Did it really matter? Alberti’s Santa Maria Novella is a facade fronting an interior. The other elevations are no great shakes. Besides, design and quality materials are expensive so why not use them sparingly and to greatest effect only where it counts?

This point was not lost on the postmodernists


and, accordingly, postmodernism had little to say about construction, organization or anything else that went on behind those facades. At the time it was believed that the gravity of history could be conjured up simply by referring to it. This meant perception management was no longer hindered by the onerous requirement of physical age. For a while, this blend of internal development gain and external perception management seemed like the perfect architectural product. Not much of this new history as cladding has lasted but Michael Graves’ 1982 Portland Municipal Services Building is one of the better examples.

What lived on was the notion of history as an add-on, and that if it could be applied as a veneer then it could be retained as a veneer without any hand-wringing and without overly impacting development gain. Again in London, this time in Spitalfields where Gun Street meets Artillery Lane, is this next project that doesn’t even attempt to reconcile development gain and perception management. It’s from circa 2006 when London investors and developers were wild about the returns to be gained from foreign student housing. The London School of Economics’ Lillian Knowles House has 360 rooms and is part conversion part new build. Retaining the historic façade was clearly a planning concession and, as such, one of the purest forms of development gain vs. perception management. The gap between new building and historic façade isn’t used as balcony space since development gain precluded making the FF heights align let alone the windows. I used to walk by this on the way to work. I’ve always thought solving a problem in the simplest way possible was a good thing but the problem here is how simplistically the problem was framed before it was solved in the simplest way possible.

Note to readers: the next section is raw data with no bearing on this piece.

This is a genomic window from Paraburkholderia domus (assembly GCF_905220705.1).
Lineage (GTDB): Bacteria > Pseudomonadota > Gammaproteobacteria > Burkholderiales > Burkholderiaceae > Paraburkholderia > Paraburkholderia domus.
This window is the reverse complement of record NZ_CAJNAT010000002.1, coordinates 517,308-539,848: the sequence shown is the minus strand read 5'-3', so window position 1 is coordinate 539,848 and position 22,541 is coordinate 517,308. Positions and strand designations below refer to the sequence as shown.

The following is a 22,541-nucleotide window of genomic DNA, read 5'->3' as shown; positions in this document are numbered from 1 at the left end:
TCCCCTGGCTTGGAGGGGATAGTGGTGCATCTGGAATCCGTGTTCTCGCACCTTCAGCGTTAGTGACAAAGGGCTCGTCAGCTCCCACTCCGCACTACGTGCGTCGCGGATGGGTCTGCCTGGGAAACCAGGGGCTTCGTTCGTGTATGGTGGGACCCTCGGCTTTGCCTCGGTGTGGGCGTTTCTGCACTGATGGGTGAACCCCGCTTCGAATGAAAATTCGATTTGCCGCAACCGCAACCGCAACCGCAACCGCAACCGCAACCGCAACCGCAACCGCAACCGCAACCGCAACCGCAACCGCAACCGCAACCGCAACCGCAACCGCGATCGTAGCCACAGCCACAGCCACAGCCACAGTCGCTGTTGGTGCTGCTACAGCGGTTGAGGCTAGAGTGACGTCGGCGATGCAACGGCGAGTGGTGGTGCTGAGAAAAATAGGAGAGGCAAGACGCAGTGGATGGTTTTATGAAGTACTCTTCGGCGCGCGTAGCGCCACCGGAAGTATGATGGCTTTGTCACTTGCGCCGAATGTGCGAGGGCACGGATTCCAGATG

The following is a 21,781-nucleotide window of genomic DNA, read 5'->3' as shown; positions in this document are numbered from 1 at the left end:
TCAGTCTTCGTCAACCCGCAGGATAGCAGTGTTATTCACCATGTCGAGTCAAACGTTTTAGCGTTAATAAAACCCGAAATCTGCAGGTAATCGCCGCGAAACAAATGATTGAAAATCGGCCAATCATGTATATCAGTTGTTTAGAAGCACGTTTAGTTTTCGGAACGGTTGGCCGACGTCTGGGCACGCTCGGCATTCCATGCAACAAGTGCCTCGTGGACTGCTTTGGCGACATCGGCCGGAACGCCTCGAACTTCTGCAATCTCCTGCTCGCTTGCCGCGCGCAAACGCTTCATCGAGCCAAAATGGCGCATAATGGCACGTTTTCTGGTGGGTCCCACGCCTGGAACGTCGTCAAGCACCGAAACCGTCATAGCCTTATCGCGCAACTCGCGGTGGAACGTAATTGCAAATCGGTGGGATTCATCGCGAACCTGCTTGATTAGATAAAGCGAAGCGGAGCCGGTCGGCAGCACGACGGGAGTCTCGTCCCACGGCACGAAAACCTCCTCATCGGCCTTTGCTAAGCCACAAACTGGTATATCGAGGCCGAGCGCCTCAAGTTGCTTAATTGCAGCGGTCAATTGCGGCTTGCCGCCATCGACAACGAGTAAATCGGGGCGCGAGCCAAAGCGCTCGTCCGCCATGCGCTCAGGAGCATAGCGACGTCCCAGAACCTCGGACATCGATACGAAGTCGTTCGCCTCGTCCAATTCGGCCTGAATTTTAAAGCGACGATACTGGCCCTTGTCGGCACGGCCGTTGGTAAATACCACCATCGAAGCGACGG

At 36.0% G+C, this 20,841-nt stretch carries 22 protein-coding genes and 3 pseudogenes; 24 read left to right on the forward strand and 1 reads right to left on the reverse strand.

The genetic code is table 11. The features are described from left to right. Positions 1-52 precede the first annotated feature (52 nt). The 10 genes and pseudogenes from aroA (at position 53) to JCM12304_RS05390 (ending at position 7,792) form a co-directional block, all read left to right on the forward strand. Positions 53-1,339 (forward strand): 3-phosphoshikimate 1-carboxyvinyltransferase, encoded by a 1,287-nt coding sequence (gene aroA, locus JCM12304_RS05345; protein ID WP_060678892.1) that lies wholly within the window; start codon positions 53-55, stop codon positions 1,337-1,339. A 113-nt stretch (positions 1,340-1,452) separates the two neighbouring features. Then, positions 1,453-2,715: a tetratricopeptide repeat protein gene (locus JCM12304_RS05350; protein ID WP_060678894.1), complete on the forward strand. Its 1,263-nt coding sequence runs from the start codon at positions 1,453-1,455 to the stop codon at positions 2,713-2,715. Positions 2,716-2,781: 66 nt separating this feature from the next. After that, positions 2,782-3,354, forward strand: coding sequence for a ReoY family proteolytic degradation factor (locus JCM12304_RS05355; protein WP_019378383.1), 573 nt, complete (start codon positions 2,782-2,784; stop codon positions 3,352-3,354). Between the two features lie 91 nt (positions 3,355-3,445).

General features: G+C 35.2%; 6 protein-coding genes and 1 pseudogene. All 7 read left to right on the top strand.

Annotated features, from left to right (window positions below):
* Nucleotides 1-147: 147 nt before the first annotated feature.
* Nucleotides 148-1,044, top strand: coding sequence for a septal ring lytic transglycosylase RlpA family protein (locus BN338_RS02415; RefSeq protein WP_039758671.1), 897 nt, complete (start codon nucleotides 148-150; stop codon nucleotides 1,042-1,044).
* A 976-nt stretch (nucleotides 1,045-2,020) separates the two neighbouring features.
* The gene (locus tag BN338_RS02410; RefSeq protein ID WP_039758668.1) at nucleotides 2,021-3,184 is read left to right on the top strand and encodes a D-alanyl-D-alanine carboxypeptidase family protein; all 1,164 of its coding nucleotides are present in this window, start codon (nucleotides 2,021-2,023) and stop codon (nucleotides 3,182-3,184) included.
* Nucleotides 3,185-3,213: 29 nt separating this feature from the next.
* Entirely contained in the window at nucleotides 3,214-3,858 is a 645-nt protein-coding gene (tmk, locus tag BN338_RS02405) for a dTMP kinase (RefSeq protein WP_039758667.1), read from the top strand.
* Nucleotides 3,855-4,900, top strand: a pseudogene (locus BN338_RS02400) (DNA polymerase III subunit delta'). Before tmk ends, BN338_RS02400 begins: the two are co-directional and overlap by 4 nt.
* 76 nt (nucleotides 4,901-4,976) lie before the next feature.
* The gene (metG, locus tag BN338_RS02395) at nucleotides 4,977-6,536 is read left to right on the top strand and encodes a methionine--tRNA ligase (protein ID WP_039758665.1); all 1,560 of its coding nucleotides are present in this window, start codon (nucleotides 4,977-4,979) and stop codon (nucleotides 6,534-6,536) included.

This project provokes complex thoughts, but of what? I think the main problem is that the worth of history is seen only in terms of retaining some circa 1700 brick and stonework. That this building fragment has no windows or window frames reminds me of buildings devastated by explosion or fire, with window openings people will never again look out of to survey the street and, for that matter, people on that street will never again look up at those windows and be curious about the lives lived and once lived behind them. The non-alignment between the new windows and the former windows reinforces this conclusion.

This gutting of history from history suggests our relationship with it is now full-on dysfunctional. A real piece of history has been changed into a shallow representation of it. This approved lack of concern for how people once lived in this building might be intended to stop us thinking the past was better. There’s also an element of “why’d they even bother preserving it if this is what they did?” and this too is a dangerous train of thought. This project is an important one if ever someone wanted to write the history of how we got to where we are. Much like the privatization of UK railways and its conceptual separation of (the operating of) trains and track, detaching a façade from its building was never going to be a healthy idea. In managing to both respect history and disrespect history at the same time, it’s proof postmodernism never went away but merely mutated into something worse.